The Factors That Determine and Improve Business Value

eTradeWire News/10518463
LOS ANGELES - April 19, 2019 - eTradeWire -- The value of a privately held businesses typically comes down to a simple equation – Profit times a Multiple equals business value. The multiple depends on the operational strength of the business as measured on both internal and external factors. Duke Business Advisors uses a tool developed at MIT and endorsed by The National Association of Certified Valuation Analysts (NACVA) that measures a business' performance on the parameters below.

Market Drivers:

Growth

Large Potential Market

Dominant Market Share

Recurring Revenue

Barriers to Entry

Product Differentiation

Brand

Margin Advantage

Customer Diversification

Operational Drivers:

Company Overview

Financial

Sales and Marketing

Operations

Customer Satisfaction

Senior Management

Human Resources

Legal

Innovation

The Market driver performance measurement reflects how the business adjusts to the external world; internal business performance is measured against the Operational drivers. The results of this analysis provide an estimate of business value and the value gap, along with a road-map to make corrective action to grow the value of the business.

More factors that affect business value:

• Financial performance and accurate financial records
• Recurring revenue
• A business that can run without substantial involvement of the owner
• No over reliance on single employees, suppliers or customers
• A large market potential with room to grow

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• Good cash flow
• Excellent customer satisfaction
• Product or service differentiation

A business consultant can work with a business owner by applying the appropriate tools to measure the business' current performance status and business value and then create a road-map to build business value. This makes sense, whether the owner is thinking of exiting soon or in several years because a valuable business is a profitable business and much more enjoyable to operate than a struggling business. That is why every business owner should consider Value Growth Consulting. (https://dukebizadvisors.com/growing-business-value/growing-business-value/) Appropriately performed, value growth consulting will pay for itself many times over.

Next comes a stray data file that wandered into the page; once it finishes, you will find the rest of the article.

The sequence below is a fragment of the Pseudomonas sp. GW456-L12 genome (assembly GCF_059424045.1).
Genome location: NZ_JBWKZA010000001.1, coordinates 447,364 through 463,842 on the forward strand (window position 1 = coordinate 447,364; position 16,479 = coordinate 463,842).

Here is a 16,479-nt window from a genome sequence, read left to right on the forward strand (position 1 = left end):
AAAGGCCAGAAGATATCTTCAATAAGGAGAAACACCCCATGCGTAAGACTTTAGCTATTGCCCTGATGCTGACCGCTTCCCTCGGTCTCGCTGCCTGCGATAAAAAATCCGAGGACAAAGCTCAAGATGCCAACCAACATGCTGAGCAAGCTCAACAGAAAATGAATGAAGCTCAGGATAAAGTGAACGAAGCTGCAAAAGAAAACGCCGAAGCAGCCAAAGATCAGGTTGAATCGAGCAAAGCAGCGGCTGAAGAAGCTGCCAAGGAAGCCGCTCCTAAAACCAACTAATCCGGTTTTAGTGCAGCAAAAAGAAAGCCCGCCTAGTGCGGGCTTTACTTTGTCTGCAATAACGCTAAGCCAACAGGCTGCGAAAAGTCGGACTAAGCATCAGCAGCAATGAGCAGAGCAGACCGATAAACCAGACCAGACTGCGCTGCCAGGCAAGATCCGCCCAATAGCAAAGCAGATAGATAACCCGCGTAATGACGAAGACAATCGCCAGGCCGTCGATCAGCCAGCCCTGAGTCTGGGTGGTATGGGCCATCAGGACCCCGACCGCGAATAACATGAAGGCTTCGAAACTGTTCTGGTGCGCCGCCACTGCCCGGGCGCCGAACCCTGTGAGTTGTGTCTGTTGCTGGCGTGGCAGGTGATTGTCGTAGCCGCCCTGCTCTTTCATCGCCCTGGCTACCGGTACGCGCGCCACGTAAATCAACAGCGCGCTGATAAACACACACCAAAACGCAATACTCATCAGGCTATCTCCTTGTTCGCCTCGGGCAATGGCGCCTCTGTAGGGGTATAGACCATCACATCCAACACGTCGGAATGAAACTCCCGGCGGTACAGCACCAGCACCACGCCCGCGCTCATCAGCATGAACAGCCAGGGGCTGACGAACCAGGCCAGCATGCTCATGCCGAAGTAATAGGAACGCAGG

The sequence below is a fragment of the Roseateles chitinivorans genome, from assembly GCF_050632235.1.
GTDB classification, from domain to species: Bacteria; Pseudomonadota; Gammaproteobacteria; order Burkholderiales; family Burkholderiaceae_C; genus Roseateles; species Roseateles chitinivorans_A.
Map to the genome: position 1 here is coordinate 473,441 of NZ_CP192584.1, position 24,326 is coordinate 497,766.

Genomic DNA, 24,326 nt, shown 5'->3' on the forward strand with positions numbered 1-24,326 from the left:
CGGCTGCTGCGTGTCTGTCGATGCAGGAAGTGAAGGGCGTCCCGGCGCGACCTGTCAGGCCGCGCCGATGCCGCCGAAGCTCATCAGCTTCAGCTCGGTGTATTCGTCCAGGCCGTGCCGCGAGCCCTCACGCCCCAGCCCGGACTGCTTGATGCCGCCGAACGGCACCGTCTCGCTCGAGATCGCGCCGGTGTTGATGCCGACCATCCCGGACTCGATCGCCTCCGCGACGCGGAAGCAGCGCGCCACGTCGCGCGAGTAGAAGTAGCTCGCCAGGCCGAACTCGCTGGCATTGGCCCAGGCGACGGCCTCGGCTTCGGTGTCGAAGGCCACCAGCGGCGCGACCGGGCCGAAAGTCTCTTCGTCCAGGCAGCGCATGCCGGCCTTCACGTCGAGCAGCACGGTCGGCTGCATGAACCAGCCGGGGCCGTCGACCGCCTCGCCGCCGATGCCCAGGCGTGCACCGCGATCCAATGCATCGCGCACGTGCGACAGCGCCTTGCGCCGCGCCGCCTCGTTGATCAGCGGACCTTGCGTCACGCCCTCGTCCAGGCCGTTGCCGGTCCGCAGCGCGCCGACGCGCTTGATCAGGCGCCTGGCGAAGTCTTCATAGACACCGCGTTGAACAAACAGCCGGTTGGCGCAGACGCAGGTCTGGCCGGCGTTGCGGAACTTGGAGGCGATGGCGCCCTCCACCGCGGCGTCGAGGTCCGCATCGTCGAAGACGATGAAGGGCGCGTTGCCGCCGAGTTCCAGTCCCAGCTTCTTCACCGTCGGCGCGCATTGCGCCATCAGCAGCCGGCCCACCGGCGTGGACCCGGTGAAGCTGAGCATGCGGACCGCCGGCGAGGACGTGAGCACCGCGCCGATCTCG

Business owners should also begin exit planning (https://dukebizadvisors.com/exit-planning/) about five years before they wish to exit their business. Importantly, for most business owners, the majority of their wealth resides in their illiquid business. To covert the illiquid business value into usable liquid funds, it is advisable to develop an exit strategy plan that maximizes the amount of liquid funds the owner keeps upon exiting. With their Exit Consultant, owners should determine their personal goals, assess theirs and their business' readiness for an exit, identify and evaluate options, choose the best option, document the plan, and then execute the plan, all with the help of the Consultant. A lot of people assume that they will just sell their business. However, that is but one of several options.

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There are many ways to transfer a business besides selling. There are Private Equity Recapitalizations, Employee Stock Ownership Plans, Management Buy-outs, and Gifting Programs. Timing is also key when transferring a business.  The exact timing the owner wants to exit might not be the prime time to be the most profitable. It might have already past. It is best to speak with an experienced Exit Planner about these options several years in advance before exiting a business.

A Business Consultant you can trust based out of Charlotte, North Carolina is Duke Business Advisors Business Sales and Consulting (https://dukebizadvisors.com/).  They specialize in techniques and strategies to increase the value of your business to maximize the dollars that come to you upon your exit.

The owner of Duke Business Advisors is Steve Duke (https://dukebizadvisors.com/contact-us/) who has held a variety of roles in Fortune 100 aerospace companies, including engineering, business development, program management, and general management, where he was responsible for profit and loss of a high technology business unit. As an entrepreneur, he owned and sold a small marketing services business, as well acted as a Chief Operating Officer for a start-up consumer products company. Steve is extremely knowledgeable about what it takes for a business to be successful.

Source: Duke Business Advisors
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Filed Under: Business

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